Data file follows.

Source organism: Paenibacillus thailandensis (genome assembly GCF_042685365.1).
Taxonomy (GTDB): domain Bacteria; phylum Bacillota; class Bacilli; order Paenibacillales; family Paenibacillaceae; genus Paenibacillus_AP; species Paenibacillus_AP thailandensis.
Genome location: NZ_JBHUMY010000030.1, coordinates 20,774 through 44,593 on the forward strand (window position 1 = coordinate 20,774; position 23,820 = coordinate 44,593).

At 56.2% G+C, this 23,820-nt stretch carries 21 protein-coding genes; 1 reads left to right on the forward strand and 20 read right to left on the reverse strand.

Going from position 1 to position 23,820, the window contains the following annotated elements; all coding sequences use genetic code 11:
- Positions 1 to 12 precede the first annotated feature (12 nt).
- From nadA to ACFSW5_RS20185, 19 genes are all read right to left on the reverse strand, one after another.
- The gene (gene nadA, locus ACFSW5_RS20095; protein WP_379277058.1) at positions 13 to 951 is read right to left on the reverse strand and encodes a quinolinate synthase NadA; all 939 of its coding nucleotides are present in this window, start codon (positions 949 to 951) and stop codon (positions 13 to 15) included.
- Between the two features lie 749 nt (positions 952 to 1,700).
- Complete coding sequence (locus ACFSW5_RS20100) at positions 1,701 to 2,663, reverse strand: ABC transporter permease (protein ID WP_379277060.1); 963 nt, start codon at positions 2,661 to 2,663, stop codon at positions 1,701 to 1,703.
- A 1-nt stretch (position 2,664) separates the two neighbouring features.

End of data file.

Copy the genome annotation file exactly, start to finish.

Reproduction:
Source organism: Paenibacillus thailandensis (genome assembly GCF_042685365.1).
Taxonomy (GTDB): domain Bacteria; phylum Bacillota; class Bacilli; order Paenibacillales; family Paenibacillaceae; genus Paenibacillus_AP; species Paenibacillus_AP thailandensis.
Genome location: NZ_JBHUMY010000030.1, coordinates 20,774 through 44,593 on the forward strand (window position 1 = coordinate 20,774; position 23,820 = coordinate 44,593).

At 56.2% G+C, this 23,820-nt stretch carries 21 protein-coding genes; 1 reads left to right on the forward strand and 20 read right to left on the reverse strand.

Going from position 1 to position 23,820, the window contains the following annotated elements; all coding sequences use genetic code 11:
- Positions 1 to 12 precede the first annotated feature (12 nt).
- From nadA to ACFSW5_RS20185, 19 genes are all read right to left on the reverse strand, one after another.
- The gene (gene nadA, locus ACFSW5_RS20095; protein WP_379277058.1) at positions 13 to 951 is read right to left on the reverse strand and encodes a quinolinate synthase NadA; all 939 of its coding nucleotides are present in this window, start codon (positions 949 to 951) and stop codon (positions 13 to 15) included.
- Between the two features lie 749 nt (positions 952 to 1,700).
- Complete coding sequence (locus ACFSW5_RS20100) at positions 1,701 to 2,663, reverse strand: ABC transporter permease (protein ID WP_379277060.1); 963 nt, start codon at positions 2,661 to 2,663, stop codon at positions 1,701 to 1,703.
- A 1-nt stretch (position 2,664) separates the two neighbouring features.